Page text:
Cox asks himself, "What is the problem? Who is it going to impact the most? Why is it going to impact those people? What would happen if I did nothing about the decision? And what happens when I make the final decision?"
And when it comes time to deliver the news, "You stand up straight and tall. You don't blink and you tell people, 'This is what I've come to and this is why. And now I need everybody to buy into it.' It may not have been your best decision, but having been made, we've got to go this way together.
"And you get everybody to join you in that, because that's what the leader does."
Cox speaks about getting everyone to join in on his missions as though it's the natural course of things. But he knows it's not. To get people on board, he uses the Gestalt theory - the whole is greater than the sum of its parts.
"We try to get employees to understand that's the key to being happy in life," he says. "All of us have this innate feeling, whether we understand it or not. All of us want to be a part of something that is greater than we ever could be individually."
Cox believes that when people understand that the organization they're working with can help them get there, they'll buy into its mission.
"If the organization reaches its goals, [they] will ultimately have the things that they want," he says. "The part, no matter who that part is, can never be greater than the whole."
He includes himself in that. Cox measures himself not by his personal accomplishments but by the impact his accomplishments have on others.
"I measure success in terms of [the community]," he says. "Have I created good citizens of my children? Can they go out and become good contributors to society, as opposed to takers? Are people changed and improved and better people as a result of interacting with me and knowing me? Have I created a business where other people and families can do those same two things?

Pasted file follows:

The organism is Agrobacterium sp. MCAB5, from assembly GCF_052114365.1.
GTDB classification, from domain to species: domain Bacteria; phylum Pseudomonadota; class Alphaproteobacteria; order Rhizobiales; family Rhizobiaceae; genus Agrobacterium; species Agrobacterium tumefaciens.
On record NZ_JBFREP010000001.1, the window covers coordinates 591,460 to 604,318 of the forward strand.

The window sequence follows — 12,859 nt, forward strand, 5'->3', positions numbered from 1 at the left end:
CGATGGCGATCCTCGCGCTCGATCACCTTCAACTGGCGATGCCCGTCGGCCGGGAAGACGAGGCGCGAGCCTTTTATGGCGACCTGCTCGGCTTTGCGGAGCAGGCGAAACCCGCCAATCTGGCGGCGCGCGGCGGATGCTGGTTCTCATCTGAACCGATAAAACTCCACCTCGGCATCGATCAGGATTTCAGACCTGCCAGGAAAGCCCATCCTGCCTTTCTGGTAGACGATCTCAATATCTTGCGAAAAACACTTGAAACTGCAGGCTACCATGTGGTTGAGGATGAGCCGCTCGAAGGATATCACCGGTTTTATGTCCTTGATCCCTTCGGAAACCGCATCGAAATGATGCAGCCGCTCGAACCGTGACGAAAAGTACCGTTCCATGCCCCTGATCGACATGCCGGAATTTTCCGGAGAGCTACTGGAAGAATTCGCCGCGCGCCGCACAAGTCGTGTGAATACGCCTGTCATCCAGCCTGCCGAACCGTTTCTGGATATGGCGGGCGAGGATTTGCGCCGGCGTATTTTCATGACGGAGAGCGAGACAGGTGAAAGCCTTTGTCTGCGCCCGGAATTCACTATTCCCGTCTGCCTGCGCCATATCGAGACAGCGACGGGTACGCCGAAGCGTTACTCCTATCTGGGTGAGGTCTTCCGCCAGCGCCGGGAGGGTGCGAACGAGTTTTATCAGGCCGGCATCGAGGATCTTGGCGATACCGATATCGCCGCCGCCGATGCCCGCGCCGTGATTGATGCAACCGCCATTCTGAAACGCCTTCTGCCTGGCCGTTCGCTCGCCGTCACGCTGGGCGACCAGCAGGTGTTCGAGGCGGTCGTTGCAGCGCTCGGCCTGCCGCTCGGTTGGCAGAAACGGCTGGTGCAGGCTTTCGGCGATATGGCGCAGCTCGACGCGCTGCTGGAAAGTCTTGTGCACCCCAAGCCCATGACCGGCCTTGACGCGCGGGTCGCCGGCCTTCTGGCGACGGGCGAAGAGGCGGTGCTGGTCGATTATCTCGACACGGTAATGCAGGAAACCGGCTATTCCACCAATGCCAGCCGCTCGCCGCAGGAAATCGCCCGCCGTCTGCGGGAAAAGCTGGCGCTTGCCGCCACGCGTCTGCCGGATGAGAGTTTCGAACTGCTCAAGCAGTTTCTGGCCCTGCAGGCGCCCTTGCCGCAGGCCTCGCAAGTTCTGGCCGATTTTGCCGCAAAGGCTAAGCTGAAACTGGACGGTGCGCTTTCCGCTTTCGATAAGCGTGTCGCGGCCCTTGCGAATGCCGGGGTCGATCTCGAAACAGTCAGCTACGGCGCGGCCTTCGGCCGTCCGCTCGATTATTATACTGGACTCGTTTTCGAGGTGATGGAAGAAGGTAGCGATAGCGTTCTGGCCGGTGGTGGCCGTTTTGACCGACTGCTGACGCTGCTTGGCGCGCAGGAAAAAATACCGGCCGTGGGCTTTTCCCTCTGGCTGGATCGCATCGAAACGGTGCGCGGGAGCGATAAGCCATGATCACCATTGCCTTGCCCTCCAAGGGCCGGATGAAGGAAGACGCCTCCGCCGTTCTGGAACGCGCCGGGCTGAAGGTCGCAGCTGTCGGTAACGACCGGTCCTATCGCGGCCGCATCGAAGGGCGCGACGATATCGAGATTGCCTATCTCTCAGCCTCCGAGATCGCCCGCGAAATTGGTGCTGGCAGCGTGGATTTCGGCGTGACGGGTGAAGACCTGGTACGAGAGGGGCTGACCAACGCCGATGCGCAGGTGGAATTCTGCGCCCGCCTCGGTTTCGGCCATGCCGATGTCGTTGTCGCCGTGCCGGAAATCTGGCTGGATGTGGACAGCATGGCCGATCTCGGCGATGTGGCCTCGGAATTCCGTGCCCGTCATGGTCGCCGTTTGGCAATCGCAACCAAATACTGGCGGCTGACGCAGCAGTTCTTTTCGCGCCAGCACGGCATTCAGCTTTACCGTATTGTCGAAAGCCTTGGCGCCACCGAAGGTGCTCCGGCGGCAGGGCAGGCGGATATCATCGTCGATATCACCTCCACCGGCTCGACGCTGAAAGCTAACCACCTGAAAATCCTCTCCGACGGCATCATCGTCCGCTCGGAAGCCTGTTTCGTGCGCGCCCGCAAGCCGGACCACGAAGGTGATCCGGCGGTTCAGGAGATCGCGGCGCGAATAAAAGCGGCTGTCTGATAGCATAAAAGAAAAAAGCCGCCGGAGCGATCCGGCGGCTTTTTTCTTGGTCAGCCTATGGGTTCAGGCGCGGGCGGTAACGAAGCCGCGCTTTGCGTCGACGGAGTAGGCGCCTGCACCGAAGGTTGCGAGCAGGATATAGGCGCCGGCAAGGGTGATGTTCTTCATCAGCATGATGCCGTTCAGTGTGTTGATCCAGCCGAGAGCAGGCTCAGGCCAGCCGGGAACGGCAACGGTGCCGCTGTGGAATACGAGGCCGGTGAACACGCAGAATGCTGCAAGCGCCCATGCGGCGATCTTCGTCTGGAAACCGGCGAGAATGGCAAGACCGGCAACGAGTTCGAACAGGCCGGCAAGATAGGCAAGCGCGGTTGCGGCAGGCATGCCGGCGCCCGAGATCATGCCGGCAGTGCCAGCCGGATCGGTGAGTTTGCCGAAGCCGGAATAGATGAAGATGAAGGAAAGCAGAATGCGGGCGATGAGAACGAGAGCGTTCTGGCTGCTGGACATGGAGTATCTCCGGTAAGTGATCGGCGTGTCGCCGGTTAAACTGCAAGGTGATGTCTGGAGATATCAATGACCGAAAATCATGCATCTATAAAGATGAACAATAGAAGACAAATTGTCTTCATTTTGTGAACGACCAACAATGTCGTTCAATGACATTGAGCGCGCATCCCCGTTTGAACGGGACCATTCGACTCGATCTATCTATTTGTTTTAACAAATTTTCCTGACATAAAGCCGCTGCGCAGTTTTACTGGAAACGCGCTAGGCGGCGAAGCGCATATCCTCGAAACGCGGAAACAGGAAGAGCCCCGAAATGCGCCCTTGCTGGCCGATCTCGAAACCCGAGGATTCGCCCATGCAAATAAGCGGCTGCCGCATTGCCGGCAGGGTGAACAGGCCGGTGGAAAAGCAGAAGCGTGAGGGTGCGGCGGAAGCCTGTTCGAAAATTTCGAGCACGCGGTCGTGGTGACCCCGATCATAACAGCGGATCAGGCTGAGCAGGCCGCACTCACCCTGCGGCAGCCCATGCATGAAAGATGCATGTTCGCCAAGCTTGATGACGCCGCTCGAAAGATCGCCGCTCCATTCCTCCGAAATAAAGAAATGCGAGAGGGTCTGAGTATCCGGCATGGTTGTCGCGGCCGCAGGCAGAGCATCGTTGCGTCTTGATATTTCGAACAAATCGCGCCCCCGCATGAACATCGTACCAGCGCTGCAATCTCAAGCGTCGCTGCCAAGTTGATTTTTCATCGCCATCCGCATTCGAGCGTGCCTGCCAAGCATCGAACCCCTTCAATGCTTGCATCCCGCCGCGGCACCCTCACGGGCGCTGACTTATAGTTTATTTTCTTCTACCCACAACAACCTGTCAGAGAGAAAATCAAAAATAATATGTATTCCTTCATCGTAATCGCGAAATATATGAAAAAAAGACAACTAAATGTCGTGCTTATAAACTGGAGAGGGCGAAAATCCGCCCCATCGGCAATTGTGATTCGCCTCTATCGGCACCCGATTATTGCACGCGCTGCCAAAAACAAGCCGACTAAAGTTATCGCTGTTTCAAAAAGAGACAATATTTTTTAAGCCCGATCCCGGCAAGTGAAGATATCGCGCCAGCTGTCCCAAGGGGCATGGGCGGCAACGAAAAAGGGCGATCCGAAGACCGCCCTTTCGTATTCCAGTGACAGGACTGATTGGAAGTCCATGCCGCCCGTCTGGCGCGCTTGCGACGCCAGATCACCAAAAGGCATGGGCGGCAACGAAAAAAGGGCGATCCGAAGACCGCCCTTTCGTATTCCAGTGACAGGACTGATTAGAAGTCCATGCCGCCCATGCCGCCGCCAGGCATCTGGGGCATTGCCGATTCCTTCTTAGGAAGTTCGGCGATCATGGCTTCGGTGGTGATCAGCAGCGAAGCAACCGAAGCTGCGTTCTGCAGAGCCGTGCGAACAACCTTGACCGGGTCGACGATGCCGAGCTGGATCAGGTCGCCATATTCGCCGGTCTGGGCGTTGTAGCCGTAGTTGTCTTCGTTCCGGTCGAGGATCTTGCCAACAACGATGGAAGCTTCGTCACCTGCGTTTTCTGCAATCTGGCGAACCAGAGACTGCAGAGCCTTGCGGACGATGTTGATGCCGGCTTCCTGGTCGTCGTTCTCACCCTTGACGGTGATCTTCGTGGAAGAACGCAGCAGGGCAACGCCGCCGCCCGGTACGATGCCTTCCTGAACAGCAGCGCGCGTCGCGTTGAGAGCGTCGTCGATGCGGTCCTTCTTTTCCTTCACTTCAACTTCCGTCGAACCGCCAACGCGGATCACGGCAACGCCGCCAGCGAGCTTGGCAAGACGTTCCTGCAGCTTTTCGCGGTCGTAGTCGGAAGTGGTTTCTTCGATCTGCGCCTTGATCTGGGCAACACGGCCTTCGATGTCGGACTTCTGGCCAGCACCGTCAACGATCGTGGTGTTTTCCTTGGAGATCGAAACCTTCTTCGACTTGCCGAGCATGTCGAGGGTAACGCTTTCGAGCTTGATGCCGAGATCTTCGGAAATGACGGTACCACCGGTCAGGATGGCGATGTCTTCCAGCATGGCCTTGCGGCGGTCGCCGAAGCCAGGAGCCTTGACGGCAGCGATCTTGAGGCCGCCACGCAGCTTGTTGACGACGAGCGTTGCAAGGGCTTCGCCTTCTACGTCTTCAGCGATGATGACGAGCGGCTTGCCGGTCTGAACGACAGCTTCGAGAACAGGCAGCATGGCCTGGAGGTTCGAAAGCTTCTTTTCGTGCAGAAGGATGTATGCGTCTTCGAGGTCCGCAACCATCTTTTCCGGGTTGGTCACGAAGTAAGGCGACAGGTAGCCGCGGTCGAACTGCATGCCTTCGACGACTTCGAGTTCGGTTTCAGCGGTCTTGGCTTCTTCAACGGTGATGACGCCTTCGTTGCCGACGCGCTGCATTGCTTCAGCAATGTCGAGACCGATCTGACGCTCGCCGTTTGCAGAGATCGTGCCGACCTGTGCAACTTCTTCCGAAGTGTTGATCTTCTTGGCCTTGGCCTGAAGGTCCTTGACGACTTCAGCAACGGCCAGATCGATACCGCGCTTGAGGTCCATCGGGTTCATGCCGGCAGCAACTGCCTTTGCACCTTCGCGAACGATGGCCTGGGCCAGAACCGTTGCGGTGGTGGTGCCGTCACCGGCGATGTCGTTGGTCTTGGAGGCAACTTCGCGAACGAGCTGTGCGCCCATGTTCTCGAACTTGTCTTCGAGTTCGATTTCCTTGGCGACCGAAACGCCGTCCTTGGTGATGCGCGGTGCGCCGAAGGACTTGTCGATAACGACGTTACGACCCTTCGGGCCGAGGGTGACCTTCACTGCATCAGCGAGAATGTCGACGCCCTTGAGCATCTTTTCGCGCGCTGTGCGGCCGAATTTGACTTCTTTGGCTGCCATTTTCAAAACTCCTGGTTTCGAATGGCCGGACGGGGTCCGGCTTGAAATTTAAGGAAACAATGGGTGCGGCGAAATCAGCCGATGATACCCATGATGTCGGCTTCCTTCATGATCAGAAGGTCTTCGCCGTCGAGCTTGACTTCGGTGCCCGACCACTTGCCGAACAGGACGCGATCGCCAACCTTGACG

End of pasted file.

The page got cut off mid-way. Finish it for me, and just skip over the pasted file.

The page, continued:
"And do I have something that will go on and live after I am gone, so that that entity, that business can continue to do those things for generations that I won't even live to see? If I've done that ... then I'm a successful guy."
Cox Financial, (513) 621-1771 or www.coxfinco.com
In 1992, Mike Conny opened a trailer repair business with a loan from his mother and stepfather. He had just one employee -- himself -- and he operated out of a single-bay garage.
Not long after, a trailer-repair customer asked Conny if he could build a new trailer. It took him a month-and-a-half, but he did it, and the customer was so pleased it ordered 20 more. Within seven months, MAC Trailer had 10 employees and was on its way to becoming a full-blown trailer manufacturer.
Today, MAC Trailer's staff of 400 builds more than 40 trailers each week, from dump trailers to flat-bed trailers. And it's still growing.
Much of its success can be attributed to innovation. It has stayed competitive and, in some areas outpaced the competition, by implementing new designs and technologies. The best example is MAC's Smooth Wall Trailer line. According to Conny, MAC was one of the first three manufacturers to bring this new style to the marketplace. The addition of Smooth Wall Trailers to MAC's portfolio reduced much of its competition but Conny really wanted to really set the company apart in the marketplace.
"We offered a fully polished and buffed smooth wall that was standard," Conny says, "while the competition, they wanted to option it. We spent money on computer automation to buff our smooth walls, so we could go into the market with a nicer product. That was a huge, huge step that we took up front, but in the long run, it's helped us."
The Smooth Wall Trailers were also designed with extra inches, allowing them to move larger volumes.
"The third thing," says Conny, "was we could offer the old conventional trailer, which was a sheet-and-post, and a smooth wall. Some of our competition just offered the smooth wall. It increased our market so we could sell more people."
And has it ever sold. According to the Polk Report, a trailer-industry publication, MAC is responsible for one-third of all aluminum transfer trailer and dump trailer business in the country, and is the leading domestic manufacturer of dump trailers.